Similarly, I didn't see more movies on the holiday weekend because I couldn't manage the early shows at the AMC theaters - everything I wanted to see seemed to start at 10:30am, and when you're trying to save money by seeing the $6 movies (and aren't really sure that there's much at the mainstream theaters you want to pay more than $6 for), that makes just sitting around the house seem like a decent alternative.

Hopefully, things start getting better soon. 9 starts this week, and I'm up for that.

Gake No Ue No Ponyo (Ponyo)

* * * * (out of four)
Seen 31 August 2009 at Coolidge Corner Theater #2 (First-run)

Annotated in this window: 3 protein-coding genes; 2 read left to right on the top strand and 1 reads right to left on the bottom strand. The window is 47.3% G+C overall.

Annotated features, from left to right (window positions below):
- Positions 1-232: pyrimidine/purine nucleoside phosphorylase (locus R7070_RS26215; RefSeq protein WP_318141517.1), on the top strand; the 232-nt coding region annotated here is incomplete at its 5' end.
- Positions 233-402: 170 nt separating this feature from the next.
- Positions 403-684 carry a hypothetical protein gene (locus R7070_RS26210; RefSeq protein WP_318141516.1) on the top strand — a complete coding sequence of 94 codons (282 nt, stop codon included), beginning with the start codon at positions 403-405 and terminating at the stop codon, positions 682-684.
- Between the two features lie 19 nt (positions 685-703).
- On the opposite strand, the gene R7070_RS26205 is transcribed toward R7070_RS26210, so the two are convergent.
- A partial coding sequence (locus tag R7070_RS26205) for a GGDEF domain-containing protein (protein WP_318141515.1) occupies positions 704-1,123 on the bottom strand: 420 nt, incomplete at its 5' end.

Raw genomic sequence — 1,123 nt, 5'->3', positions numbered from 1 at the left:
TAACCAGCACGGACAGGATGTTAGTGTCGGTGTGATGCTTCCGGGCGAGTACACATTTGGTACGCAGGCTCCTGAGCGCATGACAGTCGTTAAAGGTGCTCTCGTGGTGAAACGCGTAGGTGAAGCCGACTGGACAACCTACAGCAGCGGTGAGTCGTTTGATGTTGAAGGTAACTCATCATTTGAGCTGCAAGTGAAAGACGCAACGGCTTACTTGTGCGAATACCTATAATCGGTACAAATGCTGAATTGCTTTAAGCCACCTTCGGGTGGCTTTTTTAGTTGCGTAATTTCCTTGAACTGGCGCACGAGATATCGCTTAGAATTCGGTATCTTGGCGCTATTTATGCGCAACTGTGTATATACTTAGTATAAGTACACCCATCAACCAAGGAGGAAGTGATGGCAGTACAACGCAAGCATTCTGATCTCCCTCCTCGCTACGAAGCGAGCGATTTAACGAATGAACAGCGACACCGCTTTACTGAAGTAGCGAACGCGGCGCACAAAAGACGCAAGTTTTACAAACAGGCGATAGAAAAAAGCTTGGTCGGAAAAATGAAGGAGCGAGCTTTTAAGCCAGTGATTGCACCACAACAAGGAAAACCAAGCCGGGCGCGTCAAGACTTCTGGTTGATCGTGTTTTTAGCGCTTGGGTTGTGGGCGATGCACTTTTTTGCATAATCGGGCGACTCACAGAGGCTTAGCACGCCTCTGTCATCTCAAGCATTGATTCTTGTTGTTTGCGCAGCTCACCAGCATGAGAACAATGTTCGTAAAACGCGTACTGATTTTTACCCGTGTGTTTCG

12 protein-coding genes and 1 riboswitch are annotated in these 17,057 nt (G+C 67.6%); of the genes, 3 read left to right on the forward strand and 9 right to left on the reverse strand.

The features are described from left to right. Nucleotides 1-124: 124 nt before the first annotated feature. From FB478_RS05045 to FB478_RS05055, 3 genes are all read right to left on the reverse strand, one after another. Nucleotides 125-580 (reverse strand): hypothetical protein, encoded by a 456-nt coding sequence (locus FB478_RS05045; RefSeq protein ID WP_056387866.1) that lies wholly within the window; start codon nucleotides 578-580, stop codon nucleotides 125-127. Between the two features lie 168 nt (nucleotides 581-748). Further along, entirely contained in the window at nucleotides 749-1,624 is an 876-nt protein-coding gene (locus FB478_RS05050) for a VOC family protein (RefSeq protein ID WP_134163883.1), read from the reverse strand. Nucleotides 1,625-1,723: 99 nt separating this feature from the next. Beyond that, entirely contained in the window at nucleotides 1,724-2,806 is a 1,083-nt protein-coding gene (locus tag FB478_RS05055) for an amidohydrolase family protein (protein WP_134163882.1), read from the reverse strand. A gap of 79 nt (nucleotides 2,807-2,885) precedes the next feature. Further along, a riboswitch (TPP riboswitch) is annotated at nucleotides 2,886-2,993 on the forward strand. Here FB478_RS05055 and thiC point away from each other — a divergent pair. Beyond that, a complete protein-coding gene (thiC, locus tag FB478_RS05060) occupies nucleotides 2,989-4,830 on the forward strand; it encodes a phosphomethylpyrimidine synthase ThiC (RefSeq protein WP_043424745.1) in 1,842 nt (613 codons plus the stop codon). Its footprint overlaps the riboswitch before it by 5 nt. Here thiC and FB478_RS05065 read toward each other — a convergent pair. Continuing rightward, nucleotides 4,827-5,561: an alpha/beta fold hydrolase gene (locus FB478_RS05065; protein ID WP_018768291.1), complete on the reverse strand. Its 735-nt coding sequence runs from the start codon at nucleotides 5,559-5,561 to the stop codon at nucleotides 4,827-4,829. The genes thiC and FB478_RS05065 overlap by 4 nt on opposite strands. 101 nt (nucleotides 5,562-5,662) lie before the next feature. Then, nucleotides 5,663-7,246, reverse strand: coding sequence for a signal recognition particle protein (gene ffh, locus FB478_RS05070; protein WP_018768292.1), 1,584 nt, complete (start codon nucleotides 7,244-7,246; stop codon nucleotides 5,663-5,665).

I haven't necessarily loved everything I've seen from animation grandmaster Hayao Miyazaki, but when he's on, as he is with Ponyo, then there's clearly a division between Miyazaki and everybody else. Ponyo turns out to be an example of everything that Miyazaki does well: It focuses on kids, a particular spot where Miyazaki excels (both in characterization and the way that they look); it has a strong environmental theme which doesn't seem preachy despite the fact that he is very direct about it; and it is filled with amazing imagery, both fantastical and coming from the natural world.